JERUSALEM, Sept. 5 (Xinhua) -- Israeli Prime Minister Benjamin Netanyahu said Sunday he is willing to reach an historic compromise with the Palestinians, "so long as it maintains the national interests of the State of Israel with security first and foremost."
Speaking at the weekly political-security cabinet meeting in Jerusalem, in which he debriefed his ministers on the direct peace talks held in Washington, Netanyahu said that Israel and the Palestinian National Authority (PNA) would have to jointly devise new and original solutions for thorny issues between the sides.
The Israeli premier said he believed that there is a "sense of readiness in the Arab world that this is the time to try and complete a peace settlement."
Chief Palestinian negotiator Saeb Erekat told Israeli Army Radio on Friday that the final-status issues up for discussion include Jerusalem, borders, refugees, settlements, water and security.
The report also claimed that Abbas had presented Netanyahu with points agreed on two years ago with former Israeli Prime Minister Ehud Olmert, and that the two leaders agreed in principle on security issues and borders.
Israeli officials declined to comment on whether Netanyahu did discuss points approved by his predecessor and other questions, and said that the U.S. administration has demanded that no information regarding the talks is leaked to the press.
"In order to succeed this time, we must draw lessons from 17 years of negotiations and embrace original thinking, to think outside the box as it were. We will need to think creatively and in new ways about how to resolve complex problems and reach practical solutions outside the box in order to reach practical solutions. I believe that this is possible," Netanyahu said.
"It's time to move forward towards peace with the Palestinians and expand it into a broader cycle of peace," Netanyahu said, adding that "this sense stems both from an understanding of the significance of the alternatives and from the recognition that they (the Arab states) simply must make peace with Israel."
According to recent news reports, Netanyahu and PNA President Mahmoud Abbas returned from the peace summit in high spirits and optimistic about the potential success of the direct peace talks, which are slated to be completed by the end of 2011. This optimism is reportedly shared by the Arab leaders who accompanied the talks and American officials.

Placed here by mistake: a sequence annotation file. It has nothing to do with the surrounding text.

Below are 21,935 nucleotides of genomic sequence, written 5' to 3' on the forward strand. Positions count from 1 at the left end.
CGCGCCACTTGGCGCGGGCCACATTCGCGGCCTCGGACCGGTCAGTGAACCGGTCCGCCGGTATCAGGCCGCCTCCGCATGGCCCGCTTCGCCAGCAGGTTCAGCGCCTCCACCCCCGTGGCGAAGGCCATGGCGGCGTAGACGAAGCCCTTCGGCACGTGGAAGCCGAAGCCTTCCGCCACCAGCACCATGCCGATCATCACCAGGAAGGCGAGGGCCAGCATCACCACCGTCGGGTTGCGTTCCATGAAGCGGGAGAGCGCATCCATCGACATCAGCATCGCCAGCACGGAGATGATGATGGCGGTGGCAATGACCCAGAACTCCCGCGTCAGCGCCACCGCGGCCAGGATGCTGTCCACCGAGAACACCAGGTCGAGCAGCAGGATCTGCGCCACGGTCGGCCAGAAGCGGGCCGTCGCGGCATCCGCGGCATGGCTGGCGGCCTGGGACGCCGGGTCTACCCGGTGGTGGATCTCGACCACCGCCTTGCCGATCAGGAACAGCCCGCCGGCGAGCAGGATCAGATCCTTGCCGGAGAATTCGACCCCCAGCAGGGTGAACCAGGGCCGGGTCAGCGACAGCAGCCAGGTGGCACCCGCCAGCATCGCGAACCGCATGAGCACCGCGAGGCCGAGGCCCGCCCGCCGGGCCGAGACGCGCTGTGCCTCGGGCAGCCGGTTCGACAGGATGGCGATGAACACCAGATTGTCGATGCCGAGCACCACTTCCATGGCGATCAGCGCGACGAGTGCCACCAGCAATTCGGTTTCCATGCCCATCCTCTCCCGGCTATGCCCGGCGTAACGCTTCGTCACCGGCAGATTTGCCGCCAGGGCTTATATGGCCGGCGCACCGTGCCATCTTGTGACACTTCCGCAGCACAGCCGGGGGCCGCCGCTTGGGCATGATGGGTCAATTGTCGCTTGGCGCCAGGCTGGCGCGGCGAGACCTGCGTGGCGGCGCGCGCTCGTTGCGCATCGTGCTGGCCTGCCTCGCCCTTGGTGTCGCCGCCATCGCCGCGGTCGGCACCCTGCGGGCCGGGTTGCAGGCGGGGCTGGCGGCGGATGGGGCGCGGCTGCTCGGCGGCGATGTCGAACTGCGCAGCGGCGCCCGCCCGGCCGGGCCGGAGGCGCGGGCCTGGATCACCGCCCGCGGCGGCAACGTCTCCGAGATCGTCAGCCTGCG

U.S. President Barack Obama is reported to have been "very pleased" with the outcome of the summit and to plan to personally intervene in the direct negotiations in order to move the peace process forward, a senior U.S. official told local daily Ha'aretz over the weekend.
"Obama cleared his entire schedule last Wednesday to devote himself to the summit. He never invested in any other issue this way," the official was quoted by the newspaper as saying on Sunday.
The London-based newspaper Al-Hayat Sunday quoted aides to Abbas as saying that the atmosphere in the Palestinian delegation to the direct talks had "taken a 180-degree turn" for the better. Palestinian negotiators were pleased that the U.S. was planning to include all the core issues in a final-status agreement to be finalized by the end of 2011.
Erekat and his Israeli counterpart, attorney Yitzhak Molcho, are slated to meet Monday in Jericho for a preparatory meeting, according to unconfirmed media reports.
The second round of talks between Netanyahu and Abbas following the Washington peace summit is scheduled to be held on Sept. 14 at the Egyptian resort town of Sharm el-Sheikh and will be attended by U.S. Secretary of State Hilary Clinton and special Middle East envoy George Mitchell.
Netanyahu and Abbas will discuss borders and security arrangements at the day-long talks. They will meet once again the following day in Jerusalem and Ramallah.
Meanwhile, Netanyahu's decision in regard to the settlement construction freeze, due to expire on Sept. 26, remains unknown.
The Israeli premier refrained from discussing the issue of the construction moratorium in last week's peace summit as well as in his address to the cabinet ministers on Sunday. But in a meeting he held with Likud ministers earlier in the day, he clarified that the dilemma of whether or not to extend the moratorium remains a problem.
Netanyahu is currently under heat from his government's right- wing coalition partners to continue building in Jewish settlements in the West Bank. Vice Premier Silvan Shalom demanded that Netanyahu hold a cabinet meeting on the issue prior to continuing the direct talks in Sharm el-Sheikh.
The Palestinian leadership has made it clear in recent weeks that they would quit the talks if Israeli West Bank construction activity resumes.
In an attempt to find a solution to the construction freeze issue, Netanyahu is planning to offer the Palestinians generous gestures in exchange for their agreement to proceed with the peace talks while allowing Israel to continue building, local daily Ma' ariv reported on Sunday.
According to the report, Israeli Ambassador to the U.S. Michael Oren told Jewish leaders in a video conference on Friday that Netanyahu is set to offer Abbas several perks, including the release of hundreds of Palestinians jailed in Israel, cancelling army checkpoints in the West Bank and full Palestinian control of a road that will link Ramallah with Rawabi, a new Palestinian town now under construction.
"We know Abbas' position can be unstable at times, and we're trying to find ways to keep him at the negotiation table," Oren was quoted as saying.
"After we pass this hurdle, we'll be able to quickly proceed towards attaining a historical framework agreement," he said.
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